MINNESOTA FEDERAL COURT RULES A MONTH IS TOO LONG A PERIOD TO ESTABLISH RETALIATION FOR PROTECTED ACTIVITY
A former special education teacher sued her school district employer alleging wrongful termination in January 2020 based on retaliation for engaging in protected activity – specifically FMLA leave she requested in October 2019 and a worker’s compensation claim she filed in December 2019. The school district claimed it terminated the teacher for various inadequacies related to her instruction of students and classroom safety/tracking procedures. The district court dismissed the teacher’s retaliation claims, finding she failed to provide sufficient evidence that her protected activity was the cause of her termination. The teacher argued that her termination shortly after her FMLA leave and worker’s comp claim demonstrated that these protected activities were the school’s true cause for terminating her. While the court agreed that close “temporal proximity” between an employee’s protected activity and his or her termination could provide circumstantial evidence of her claim, it felt a month was too long a period. The court noted that both events would have needed to take place within only a couple weeks to demonstrate retaliation.
If you are considering terminating an employee, be wary of your timing – even if your reasons for termination are not retaliatory, they could nonetheless be perceived that way if the employee recently engaged in protected activity, such as filing a worker’s compensation claim, requesting FMLA leave, or reporting allegedly illegal activity at your workplace. WILLMAN v. FARMINGTON AREA PUBLIC SCHOOL DISTRICT (ISD 192), No. CV 21-1724 (D. Minn. Feb. 9, 2023).
UNION MEMBERSHIP DOWN
The Bureau of Labor Statistics (BLS) has kept statistics since 1983 when 20% of the workers were unionized. The share of workers represented by unions today is down to 11.3%, a .3% decrease from the prior year. Of course, this downtrend is in a period where we have had significant increased employment. Surprisingly, private sector unionization is at an all-time low, but there have been substantial increases in the hospitality and service industry, and total union employment increased by nearly 275,000 during the last 12 months. The AFL-CIO suggests that unionization is “poised to grow significantly in future years,” noting that this is “despite broken labor laws.” Union leadership is still pushing for passage of the Protecting the Rights to Organize Act, which would impose monetary penalties on recalcitrant employers and make it easier to organize. Current trends in regulation at the Department of Labor favor union organization. It is pointed out that BLS statistics show the median weekly earnings of a union employee is more than $200 above the median weekly wage of a non-union employee. Employers need to be diligent and pro-active in making sure they treat employees fairly, and this is obviously a challenge in this significant inflationary period. Of course, it is not only wages which employees look to, but a positive and supportive work environment.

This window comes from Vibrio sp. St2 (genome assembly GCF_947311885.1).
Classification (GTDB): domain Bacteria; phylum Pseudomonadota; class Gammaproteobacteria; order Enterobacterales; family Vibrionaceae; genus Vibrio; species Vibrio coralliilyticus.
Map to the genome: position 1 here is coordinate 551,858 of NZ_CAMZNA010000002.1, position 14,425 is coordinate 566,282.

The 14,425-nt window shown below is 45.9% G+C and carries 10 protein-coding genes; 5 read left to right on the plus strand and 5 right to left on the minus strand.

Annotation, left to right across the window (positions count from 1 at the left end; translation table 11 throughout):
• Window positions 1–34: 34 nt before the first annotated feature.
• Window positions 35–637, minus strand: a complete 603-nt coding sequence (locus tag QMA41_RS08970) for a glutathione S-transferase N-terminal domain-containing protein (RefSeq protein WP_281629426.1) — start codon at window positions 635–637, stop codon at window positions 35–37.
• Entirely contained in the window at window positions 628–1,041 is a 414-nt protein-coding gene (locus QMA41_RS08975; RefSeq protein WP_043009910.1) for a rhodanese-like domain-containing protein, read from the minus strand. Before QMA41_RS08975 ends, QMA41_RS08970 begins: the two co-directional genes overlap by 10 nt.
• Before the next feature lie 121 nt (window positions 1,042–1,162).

A publication funded by the Department of Labor entitled “Employers’ Practical Guide: Reasonable Accommodations During the Hiring Process” provides practical guidance from the Job Accommodation Network on how to treat hiring accommodations. Similar issues are faced with requested accommodations by current employees, so the examples are helpful.
Hanft Fride’s business and trial lawyers are located at 1000 U.S. Bank Place, in Duluth, Minnesota. Visit our website at www.hanftlaw.com for general information on the firm and our attorneys. Our employment lawyers include Tom Torgerson, Rob Merritt and Scott Witty. Richard Burns is now of Counsel.
The information provided in this E-letter is general in nature and should not be used as a substitute for professional services and advice. The communication and receipt of this information is not intended to create an attorney-client relationship. Readers should consult with their legal counsel before taking any action on matters covered in this E‑letter.
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Copyright 2023 by Hanft Fride, P.A. All rights reserved. Hanft Fride, A Professional Association, 1000 U.S. Bank Place, 130 W. Superior Street, Duluth, MN 55802. Phone 218.722.4766; Fax 218.529.2401.